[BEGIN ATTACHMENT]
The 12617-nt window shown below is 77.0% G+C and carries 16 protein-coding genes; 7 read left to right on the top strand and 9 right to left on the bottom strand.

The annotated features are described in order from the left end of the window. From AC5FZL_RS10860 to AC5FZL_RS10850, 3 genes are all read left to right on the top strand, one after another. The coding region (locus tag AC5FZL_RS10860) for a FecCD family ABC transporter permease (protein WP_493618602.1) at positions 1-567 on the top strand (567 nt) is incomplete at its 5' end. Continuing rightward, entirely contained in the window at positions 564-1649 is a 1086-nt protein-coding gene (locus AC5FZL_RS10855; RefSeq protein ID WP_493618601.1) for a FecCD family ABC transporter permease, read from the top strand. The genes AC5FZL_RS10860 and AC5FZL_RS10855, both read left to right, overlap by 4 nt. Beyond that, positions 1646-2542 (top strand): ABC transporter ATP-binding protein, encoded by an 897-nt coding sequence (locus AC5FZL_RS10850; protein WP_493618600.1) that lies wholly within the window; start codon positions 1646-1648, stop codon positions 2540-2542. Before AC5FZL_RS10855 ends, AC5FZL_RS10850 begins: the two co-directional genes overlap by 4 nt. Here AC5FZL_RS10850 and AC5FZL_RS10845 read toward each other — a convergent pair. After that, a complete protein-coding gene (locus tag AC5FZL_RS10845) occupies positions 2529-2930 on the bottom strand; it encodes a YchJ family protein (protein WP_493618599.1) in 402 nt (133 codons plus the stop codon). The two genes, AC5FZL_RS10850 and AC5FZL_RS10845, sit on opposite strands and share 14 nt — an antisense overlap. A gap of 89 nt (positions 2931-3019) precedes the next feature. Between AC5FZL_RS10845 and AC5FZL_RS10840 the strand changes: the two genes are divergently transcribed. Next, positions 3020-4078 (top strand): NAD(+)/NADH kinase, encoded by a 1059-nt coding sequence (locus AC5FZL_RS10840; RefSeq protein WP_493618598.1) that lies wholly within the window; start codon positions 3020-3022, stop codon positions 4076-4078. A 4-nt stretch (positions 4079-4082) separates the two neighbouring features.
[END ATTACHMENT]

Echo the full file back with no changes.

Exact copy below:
The 12617-nt window shown below is 77.0% G+C and carries 16 protein-coding genes; 7 read left to right on the top strand and 9 right to left on the bottom strand.

The annotated features are described in order from the left end of the window. From AC5FZL_RS10860 to AC5FZL_RS10850, 3 genes are all read left to right on the top strand, one after another. The coding region (locus tag AC5FZL_RS10860) for a FecCD family ABC transporter permease (protein WP_493618602.1) at positions 1-567 on the top strand (567 nt) is incomplete at its 5' end. Continuing rightward, entirely contained in the window at positions 564-1649 is a 1086-nt protein-coding gene (locus AC5FZL_RS10855; RefSeq protein ID WP_493618601.1) for a FecCD family ABC transporter permease, read from the top strand. The genes AC5FZL_RS10860 and AC5FZL_RS10855, both read left to right, overlap by 4 nt. Beyond that, positions 1646-2542 (top strand): ABC transporter ATP-binding protein, encoded by an 897-nt coding sequence (locus AC5FZL_RS10850; protein WP_493618600.1) that lies wholly within the window; start codon positions 1646-1648, stop codon positions 2540-2542. Before AC5FZL_RS10855 ends, AC5FZL_RS10850 begins: the two co-directional genes overlap by 4 nt. Here AC5FZL_RS10850 and AC5FZL_RS10845 read toward each other — a convergent pair. After that, a complete protein-coding gene (locus tag AC5FZL_RS10845) occupies positions 2529-2930 on the bottom strand; it encodes a YchJ family protein (protein WP_493618599.1) in 402 nt (133 codons plus the stop codon). The two genes, AC5FZL_RS10850 and AC5FZL_RS10845, sit on opposite strands and share 14 nt — an antisense overlap. A gap of 89 nt (positions 2931-3019) precedes the next feature. Between AC5FZL_RS10845 and AC5FZL_RS10840 the strand changes: the two genes are divergently transcribed. Next, positions 3020-4078 (top strand): NAD(+)/NADH kinase, encoded by a 1059-nt coding sequence (locus AC5FZL_RS10840; RefSeq protein WP_493618598.1) that lies wholly within the window; start codon positions 3020-3022, stop codon positions 4076-4078. A 4-nt stretch (positions 4079-4082) separates the two neighbouring features.